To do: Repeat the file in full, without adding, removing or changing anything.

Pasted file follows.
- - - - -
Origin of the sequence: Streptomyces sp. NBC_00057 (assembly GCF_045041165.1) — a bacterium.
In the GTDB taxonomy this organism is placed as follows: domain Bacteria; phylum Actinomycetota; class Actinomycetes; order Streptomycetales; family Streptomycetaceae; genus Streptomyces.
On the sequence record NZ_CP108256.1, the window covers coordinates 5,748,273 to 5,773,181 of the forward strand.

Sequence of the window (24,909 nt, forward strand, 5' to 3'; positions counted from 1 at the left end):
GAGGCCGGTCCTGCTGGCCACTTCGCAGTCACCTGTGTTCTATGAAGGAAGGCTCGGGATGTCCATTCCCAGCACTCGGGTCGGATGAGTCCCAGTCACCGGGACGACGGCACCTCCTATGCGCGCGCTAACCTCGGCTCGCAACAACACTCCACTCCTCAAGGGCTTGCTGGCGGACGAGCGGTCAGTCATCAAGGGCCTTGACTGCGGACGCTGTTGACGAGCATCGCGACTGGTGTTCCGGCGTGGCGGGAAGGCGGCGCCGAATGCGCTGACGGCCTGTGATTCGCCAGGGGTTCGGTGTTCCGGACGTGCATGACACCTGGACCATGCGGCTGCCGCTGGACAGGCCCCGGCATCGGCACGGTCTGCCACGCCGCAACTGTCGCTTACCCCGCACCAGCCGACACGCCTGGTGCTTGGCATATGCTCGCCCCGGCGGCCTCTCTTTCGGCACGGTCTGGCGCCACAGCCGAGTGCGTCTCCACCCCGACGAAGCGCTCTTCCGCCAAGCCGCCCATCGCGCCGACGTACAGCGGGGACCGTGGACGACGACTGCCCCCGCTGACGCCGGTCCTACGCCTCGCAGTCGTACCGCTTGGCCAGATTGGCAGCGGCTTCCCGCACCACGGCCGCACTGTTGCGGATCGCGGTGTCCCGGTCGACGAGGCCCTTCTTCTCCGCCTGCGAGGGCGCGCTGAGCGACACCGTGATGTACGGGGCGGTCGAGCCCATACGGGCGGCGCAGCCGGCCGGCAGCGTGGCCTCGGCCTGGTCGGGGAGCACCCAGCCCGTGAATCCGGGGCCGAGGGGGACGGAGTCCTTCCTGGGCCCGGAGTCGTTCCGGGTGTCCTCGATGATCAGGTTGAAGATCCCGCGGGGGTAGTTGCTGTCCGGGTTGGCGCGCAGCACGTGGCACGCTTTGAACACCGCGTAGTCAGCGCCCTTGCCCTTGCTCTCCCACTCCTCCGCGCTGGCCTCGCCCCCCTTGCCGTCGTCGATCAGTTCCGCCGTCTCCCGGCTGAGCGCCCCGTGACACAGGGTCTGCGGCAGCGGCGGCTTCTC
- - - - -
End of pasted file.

Origin of the sequence: Streptomyces sp. NBC_00057 (assembly GCF_045041165.1) — a bacterium.
In the GTDB taxonomy this organism is placed as follows: domain Bacteria; phylum Actinomycetota; class Actinomycetes; order Streptomycetales; family Streptomycetaceae; genus Streptomyces.
On the sequence record NZ_CP108256.1, the window covers coordinates 5,748,273 to 5,773,181 of the forward strand.

Sequence of the window (24,909 nt, forward strand, 5' to 3'; positions counted from 1 at the left end):
GAGGCCGGTCCTGCTGGCCACTTCGCAGTCACCTGTGTTCTATGAAGGAAGGCTCGGGATGTCCATTCCCAGCACTCGGGTCGGATGAGTCCCAGTCACCGGGACGACGGCACCTCCTATGCGCGCGCTAACCTCGGCTCGCAACAACACTCCACTCCTCAAGGGCTTGCTGGCGGACGAGCGGTCAGTCATCAAGGGCCTTGACTGCGGACGCTGTTGACGAGCATCGCGACTGGTGTTCCGGCGTGGCGGGAAGGCGGCGCCGAATGCGCTGACGGCCTGTGATTCGCCAGGGGTTCGGTGTTCCGGACGTGCATGACACCTGGACCATGCGGCTGCCGCTGGACAGGCCCCGGCATCGGCACGGTCTGCCACGCCGCAACTGTCGCTTACCCCGCACCAGCCGACACGCCTGGTGCTTGGCATATGCTCGCCCCGGCGGCCTCTCTTTCGGCACGGTCTGGCGCCACAGCCGAGTGCGTCTCCACCCCGACGAAGCGCTCTTCCGCCAAGCCGCCCATCGCGCCGACGTACAGCGGGGACCGTGGACGACGACTGCCCCCGCTGACGCCGGTCCTACGCCTCGCAGTCGTACCGCTTGGCCAGATTGGCAGCGGCTTCCCGCACCACGGCCGCACTGTTGCGGATCGCGGTGTCCCGGTCGACGAGGCCCTTCTTCTCCGCCTGCGAGGGCGCGCTGAGCGACACCGTGATGTACGGGGCGGTCGAGCCCATACGGGCGGCGCAGCCGGCCGGCAGCGTGGCCTCGGCCTGGTCGGGGAGCACCCAGCCCGTGAATCCGGGGCCGAGGGGGACGGAGTCCTTCCTGGGCCCGGAGTCGTTCCGGGTGTCCTCGATGATCAGGTTGAAGATCCCGCGGGGGTAGTTGCTGTCCGGGTTGGCGCGCAGCACGTGGCACGCTTTGAACACCGCGTAGTCAGCGCCCTTGCCCTTGCTCTCCCACTCCTCCGCGCTGGCCTCGCCCCCCTTGCCGTCGTCGATCAGTTCCGCCGTCTCCCGGCTGAGCGCCCCGTGACACAGGGTCTGCGGCAGCGGCGGCTTCTC